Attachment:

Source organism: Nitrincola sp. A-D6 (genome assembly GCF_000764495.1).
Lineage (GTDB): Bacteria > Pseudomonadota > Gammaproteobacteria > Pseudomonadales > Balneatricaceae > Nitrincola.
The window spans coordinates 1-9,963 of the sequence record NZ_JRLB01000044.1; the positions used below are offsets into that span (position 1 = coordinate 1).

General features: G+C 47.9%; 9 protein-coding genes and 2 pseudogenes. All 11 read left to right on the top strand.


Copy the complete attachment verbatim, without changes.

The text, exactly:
Source organism: Nitrincola sp. A-D6 (genome assembly GCF_000764495.1).
Lineage (GTDB): Bacteria > Pseudomonadota > Gammaproteobacteria > Pseudomonadales > Balneatricaceae > Nitrincola.
The window spans coordinates 1-9,963 of the sequence record NZ_JRLB01000044.1; the positions used below are offsets into that span (position 1 = coordinate 1).

General features: G+C 47.9%; 9 protein-coding genes and 2 pseudogenes. All 11 read left to right on the top strand.